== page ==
So let's take a look at your first day, which is the standardization of the thiosulfate. We have to know exactly what the concentration of that is when we titrate the river water to actually get-- to home in on the exact concentration. So we're going to be using a primary standard, potassium biiodate. Does anybody know what the qualities of a primary standard are?
When you pick a primary standard, it's pretty important. You want something that has certain properties. Anybody ever worked with a primary standard? No?
OK, well, first thing, notice how big this is. It has a very high formula weight. So that's actually a good thing. Not all primary standards have that. When you mass it out, you're going to have less error on the balance because of the mass of this thing.
Also, it has to be something that's pure. And this is like 99.9% pure. The other thing is you need something that does not have any water vapor attached, no attached water. The TAs put this in the oven. So no hydrated water.
And then the final thing is, you want-- it should be stable at room temperature and when heated. And oftentimes we'll look at the cost, too. That's another factor that comes into play.
But what you're going to do is you're going to weigh out 0.0818 grams of this. And if you divide by the molecular weight of that, you'll get moles. And you're going to make a 100-mil solution. So divide that by 0.1 liters, and you'll get your concentration. You're actually making up something like a 0.0021 molar solution of that standard.
And then you're going to use that to standardize your thiosulfate. We're also going to be using starch in this reaction. So why do you think we need to use starch when we're titrating something? Alec.
AUDIENCE: Starch reacts with iodide, and it creates the blue color so that when we react-- when we were titrating, it could turn really pale.
JOHN DOLHUN: OK.
AUDIENCE: So it was really hard to tell if it was clear or not. So I think the starch helps indicate whether or not you've gotten rid of all of the iodide. Iodide, yeah.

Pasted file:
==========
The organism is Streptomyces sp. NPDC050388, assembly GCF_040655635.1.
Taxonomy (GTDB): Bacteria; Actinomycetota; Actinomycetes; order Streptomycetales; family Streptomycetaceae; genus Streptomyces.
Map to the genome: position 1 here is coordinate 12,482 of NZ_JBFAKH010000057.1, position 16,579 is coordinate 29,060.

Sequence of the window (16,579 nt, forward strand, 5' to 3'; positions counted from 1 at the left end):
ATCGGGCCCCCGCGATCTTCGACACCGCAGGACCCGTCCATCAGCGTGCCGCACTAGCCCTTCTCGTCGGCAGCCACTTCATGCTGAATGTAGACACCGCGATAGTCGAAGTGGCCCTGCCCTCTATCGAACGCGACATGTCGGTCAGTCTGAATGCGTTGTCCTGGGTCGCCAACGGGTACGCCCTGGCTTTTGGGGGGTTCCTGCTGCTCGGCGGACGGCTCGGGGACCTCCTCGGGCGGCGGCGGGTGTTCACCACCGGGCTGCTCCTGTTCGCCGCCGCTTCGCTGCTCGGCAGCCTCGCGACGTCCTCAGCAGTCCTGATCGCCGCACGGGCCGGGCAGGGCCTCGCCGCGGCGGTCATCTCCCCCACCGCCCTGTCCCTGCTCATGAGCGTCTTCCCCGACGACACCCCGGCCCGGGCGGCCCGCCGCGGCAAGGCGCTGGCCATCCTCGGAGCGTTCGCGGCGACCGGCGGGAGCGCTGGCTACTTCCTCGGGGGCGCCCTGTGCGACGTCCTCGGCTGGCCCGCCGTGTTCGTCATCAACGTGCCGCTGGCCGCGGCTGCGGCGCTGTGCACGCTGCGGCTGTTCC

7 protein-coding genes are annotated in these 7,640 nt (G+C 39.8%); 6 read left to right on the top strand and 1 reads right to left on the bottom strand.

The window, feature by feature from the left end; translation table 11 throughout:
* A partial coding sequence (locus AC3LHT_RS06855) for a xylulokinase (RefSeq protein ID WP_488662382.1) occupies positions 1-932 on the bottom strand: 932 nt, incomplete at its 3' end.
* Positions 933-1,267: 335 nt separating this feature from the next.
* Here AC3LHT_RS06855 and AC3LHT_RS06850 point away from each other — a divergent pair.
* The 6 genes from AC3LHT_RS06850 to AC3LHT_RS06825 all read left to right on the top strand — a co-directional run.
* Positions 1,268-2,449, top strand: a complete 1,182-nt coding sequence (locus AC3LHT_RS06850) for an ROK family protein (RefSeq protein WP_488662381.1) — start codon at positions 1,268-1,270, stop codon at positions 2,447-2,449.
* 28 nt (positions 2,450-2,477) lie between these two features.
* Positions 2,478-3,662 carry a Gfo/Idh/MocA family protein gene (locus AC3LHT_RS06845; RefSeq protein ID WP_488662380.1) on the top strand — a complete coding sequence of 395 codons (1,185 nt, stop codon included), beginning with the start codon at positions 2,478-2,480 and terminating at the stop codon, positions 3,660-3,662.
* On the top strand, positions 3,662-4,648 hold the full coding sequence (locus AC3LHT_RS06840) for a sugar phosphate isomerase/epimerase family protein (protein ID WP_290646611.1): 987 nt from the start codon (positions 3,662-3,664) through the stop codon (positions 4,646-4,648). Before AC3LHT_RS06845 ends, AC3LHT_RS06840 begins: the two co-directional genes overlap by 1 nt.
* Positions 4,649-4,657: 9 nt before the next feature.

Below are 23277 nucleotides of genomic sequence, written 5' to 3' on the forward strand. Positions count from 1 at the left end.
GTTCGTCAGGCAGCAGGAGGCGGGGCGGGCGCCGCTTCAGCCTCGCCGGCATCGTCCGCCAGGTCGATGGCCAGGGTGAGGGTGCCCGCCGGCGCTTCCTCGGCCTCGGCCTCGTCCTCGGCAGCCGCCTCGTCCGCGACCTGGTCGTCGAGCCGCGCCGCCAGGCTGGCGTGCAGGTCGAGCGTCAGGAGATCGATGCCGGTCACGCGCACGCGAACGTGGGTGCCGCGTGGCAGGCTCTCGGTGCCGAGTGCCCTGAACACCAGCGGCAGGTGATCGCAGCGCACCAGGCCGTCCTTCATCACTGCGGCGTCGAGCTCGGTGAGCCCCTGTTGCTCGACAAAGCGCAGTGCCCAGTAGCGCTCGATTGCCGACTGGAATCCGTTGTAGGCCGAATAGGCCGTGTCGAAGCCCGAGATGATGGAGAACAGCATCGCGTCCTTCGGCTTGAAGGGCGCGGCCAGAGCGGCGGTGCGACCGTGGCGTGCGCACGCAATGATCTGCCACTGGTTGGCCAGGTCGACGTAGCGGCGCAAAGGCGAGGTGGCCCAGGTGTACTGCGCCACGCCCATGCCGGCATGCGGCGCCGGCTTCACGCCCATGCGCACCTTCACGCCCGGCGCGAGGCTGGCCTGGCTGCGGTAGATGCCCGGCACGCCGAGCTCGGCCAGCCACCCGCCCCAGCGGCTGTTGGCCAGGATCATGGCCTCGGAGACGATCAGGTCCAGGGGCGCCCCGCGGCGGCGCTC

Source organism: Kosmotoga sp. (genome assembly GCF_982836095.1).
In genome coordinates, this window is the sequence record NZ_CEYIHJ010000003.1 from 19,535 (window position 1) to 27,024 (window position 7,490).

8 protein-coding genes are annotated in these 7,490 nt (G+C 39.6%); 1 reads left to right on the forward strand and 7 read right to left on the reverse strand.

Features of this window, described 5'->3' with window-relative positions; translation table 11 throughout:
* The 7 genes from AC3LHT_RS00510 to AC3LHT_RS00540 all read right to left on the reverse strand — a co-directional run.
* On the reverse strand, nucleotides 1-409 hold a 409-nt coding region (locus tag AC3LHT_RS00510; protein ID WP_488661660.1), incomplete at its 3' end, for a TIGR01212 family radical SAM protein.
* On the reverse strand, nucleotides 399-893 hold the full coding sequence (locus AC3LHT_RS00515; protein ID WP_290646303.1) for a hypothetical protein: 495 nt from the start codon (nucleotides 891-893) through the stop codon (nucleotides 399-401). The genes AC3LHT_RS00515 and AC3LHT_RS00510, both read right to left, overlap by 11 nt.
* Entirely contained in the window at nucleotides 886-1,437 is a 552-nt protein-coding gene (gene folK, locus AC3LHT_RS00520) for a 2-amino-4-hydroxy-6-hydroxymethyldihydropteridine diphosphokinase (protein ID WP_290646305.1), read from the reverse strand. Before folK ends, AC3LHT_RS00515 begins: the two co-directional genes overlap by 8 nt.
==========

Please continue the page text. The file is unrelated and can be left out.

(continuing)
JOHN DOLHUN: Good. Good. That's very good. So starch actually reacts with iodide and iodine, gives you that blue-black color. So if you're titrating something yellow to clear, sometimes it might be harder to see. So what Alec said was your solution actually reacts with starch. So I actually brought some of the solution in here, and I brought a piece of bread in. I don't know if this is going to work, but bread has starch in it, doesn't it?
So I'm going to put someone on this bread. Wow. Look at that blue black. So something's going on here. It's reacting with the starch, right? Can I have a volunteer? Some brave person?
I know you're all tired, but one of you. One of you, come up. Come on up, Maida. Maida, right? It's Maida, right?
JOHN DOLHUN: OK. Maida, stand up front here. So what we're going to do is we're going to open this up. And put a pair of these on, Maida. And I'm going to let you hold this beaker and face your fellow students.
And just hold it nice and-- and what we're going to do is we're going to add something to it. It's clear, right? OK, keep your eye on the beaker. Maida, don't drop but whatever you do.
AUDIENCE: I won't drop it.
JOHN DOLHUN: OK. [CHUCKLES]
OK. So keep your eye on that beaker. Don't take your eyes off the beaker. Now what-- don't worry. Keep watching it, Maida. Don't get nervous.
Oh! Now that's what I'm talking about. You see that? This is what we're talking about.
And I mean, you're titrating. You can't see the end point. You put this in, now that last drop of titrant, it's going to turn it clear. You're going to be able to see your titration. And thank you very much, Maida.
So what's going on with the starch? Let's take a look at this. Starch is made up of about 25% amylose, which is the linear helical form. And it also is made up about 75% of the branched amylopectin. What happens is we have iodine and iodide present in our solution, and when those two come together, they actually form this pentaiodide anion.